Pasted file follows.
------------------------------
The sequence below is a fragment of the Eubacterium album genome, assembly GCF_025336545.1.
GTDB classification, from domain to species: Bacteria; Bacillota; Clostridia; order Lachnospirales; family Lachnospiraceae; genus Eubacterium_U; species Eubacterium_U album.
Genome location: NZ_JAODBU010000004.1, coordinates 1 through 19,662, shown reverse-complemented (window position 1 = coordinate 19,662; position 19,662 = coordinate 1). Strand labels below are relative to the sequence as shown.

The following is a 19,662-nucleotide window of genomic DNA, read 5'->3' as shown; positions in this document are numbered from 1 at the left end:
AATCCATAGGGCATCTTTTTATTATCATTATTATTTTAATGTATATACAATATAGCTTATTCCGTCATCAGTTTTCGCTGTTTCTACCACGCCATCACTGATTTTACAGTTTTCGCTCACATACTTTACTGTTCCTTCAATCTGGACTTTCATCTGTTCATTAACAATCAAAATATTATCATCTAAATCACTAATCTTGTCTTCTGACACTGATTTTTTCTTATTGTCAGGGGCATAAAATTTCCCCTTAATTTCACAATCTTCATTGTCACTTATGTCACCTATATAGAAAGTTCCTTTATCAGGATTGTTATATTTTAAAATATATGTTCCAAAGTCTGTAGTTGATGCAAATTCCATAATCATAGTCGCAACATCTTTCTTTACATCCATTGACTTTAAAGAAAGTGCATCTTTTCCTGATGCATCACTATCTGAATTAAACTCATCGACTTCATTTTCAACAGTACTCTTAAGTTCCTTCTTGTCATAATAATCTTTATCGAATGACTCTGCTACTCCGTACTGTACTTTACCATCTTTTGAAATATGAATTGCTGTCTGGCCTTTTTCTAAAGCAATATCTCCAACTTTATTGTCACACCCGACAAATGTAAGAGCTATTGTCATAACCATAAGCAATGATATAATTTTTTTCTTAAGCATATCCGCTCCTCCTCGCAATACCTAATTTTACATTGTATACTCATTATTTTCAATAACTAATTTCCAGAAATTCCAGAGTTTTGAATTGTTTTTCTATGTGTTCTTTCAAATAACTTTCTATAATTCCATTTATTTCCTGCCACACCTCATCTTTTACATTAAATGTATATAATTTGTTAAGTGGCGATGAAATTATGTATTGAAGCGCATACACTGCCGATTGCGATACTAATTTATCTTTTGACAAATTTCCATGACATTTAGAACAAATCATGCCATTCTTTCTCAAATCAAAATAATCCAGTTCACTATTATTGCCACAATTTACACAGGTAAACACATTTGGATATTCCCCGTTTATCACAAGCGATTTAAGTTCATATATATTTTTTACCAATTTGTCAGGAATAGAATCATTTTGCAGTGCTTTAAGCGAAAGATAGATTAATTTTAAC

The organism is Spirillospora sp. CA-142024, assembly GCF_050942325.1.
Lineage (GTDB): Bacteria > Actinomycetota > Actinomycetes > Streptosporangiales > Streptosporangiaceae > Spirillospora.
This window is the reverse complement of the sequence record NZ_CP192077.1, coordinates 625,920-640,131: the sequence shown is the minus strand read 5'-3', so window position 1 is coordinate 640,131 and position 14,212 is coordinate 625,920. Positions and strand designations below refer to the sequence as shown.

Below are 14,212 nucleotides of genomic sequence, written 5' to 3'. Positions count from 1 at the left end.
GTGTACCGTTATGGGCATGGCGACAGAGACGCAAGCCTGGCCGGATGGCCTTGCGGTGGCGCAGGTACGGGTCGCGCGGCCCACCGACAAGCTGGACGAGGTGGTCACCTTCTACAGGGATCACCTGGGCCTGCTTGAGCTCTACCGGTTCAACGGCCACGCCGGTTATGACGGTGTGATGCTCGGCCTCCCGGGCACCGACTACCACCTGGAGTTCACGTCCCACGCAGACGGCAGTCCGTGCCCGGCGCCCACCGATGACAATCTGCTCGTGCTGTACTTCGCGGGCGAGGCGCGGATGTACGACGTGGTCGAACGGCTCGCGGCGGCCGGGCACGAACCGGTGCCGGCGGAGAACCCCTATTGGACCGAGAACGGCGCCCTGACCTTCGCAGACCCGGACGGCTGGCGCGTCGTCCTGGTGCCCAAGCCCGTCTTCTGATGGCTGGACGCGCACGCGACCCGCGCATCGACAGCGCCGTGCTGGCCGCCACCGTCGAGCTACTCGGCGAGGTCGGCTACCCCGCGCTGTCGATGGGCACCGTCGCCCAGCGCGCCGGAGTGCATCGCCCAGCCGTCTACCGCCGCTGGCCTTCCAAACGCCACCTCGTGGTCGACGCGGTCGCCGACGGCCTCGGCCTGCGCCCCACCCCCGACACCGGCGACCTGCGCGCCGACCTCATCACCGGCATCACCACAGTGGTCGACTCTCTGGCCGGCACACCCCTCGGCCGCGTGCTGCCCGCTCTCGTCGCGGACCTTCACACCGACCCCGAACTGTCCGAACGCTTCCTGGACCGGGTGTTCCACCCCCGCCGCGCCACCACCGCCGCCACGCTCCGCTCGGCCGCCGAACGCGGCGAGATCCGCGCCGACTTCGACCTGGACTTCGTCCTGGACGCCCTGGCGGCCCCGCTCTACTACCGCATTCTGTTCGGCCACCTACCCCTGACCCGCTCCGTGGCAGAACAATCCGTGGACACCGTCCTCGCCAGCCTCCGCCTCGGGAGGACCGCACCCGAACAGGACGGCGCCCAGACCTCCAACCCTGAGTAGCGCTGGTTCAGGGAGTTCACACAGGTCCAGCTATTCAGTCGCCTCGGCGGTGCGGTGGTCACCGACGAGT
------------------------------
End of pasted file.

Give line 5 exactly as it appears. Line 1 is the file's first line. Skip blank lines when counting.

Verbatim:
AATCCATAGGGCATCTTTTTATTATCATTATTATTTTAATGTATATACAATATAGCTTATTCCGTCATCAGTTTTCGCTGTTTCTACCACGCCATCACTGATTTTACAGTTTTCGCTCACATACTTTACTGTTCCTTCAATCTGGACTTTCATCTGTTCATTAACAATCAAAATATTATCATCTAAATCACTAATCTTGTCTTCTGACACTGATTTTTTCTTATTGTCAGGGGCATAAAATTTCCCCTTAATTTCACAATCTTCATTGTCACTTATGTCACCTATATAGAAAGTTCCTTTATCAGGATTGTTATATTTTAAAATATATGTTCCAAAGTCTGTAGTTGATGCAAATTCCATAATCATAGTCGCAACATCTTTCTTTACATCCATTGACTTTAAAGAAAGTGCATCTTTTCCTGATGCATCACTATCTGAATTAAACTCATCGACTTCATTTTCAACAGTACTCTTAAGTTCCTTCTTGTCATAATAATCTTTATCGAATGACTCTGCTACTCCGTACTGTACTTTACCATCTTTTGAAATATGAATTGCTGTCTGGCCTTTTTCTAAAGCAATATCTCCAACTTTATTGTCACACCCGACAAATGTAAGAGCTATTGTCATAACCATAAGCAATGATATAATTTTTTTCTTAAGCATATCCGCTCCTCCTCGCAATACCTAATTTTACATTGTATACTCATTATTTTCAATAACTAATTTCCAGAAATTCCAGAGTTTTGAATTGTTTTTCTATGTGTTCTTTCAAATAACTTTCTATAATTCCATTTATTTCCTGCCACACCTCATCTTTTACATTAAATGTATATAATTTGTTAAGTGGCGATGAAATTATGTATTGAAGCGCATACACTGCCGATTGCGATACTAATTTATCTTTTGACAAATTTCCATGACATTTAGAACAAATCATGCCATTCTTTCTCAAATCAAAATAATCCAGTTCACTATTATTGCCACAATTTACACAGGTAAACACATTTGGATATTCCCCGTTTATCACAAGCGATTTAAGTTCATATATATTTTTTACCAATTTGTCAGGAATAGAATCATTTTGCAGTGCTTTAAGCGAAAGATAGATTAATTTTAAC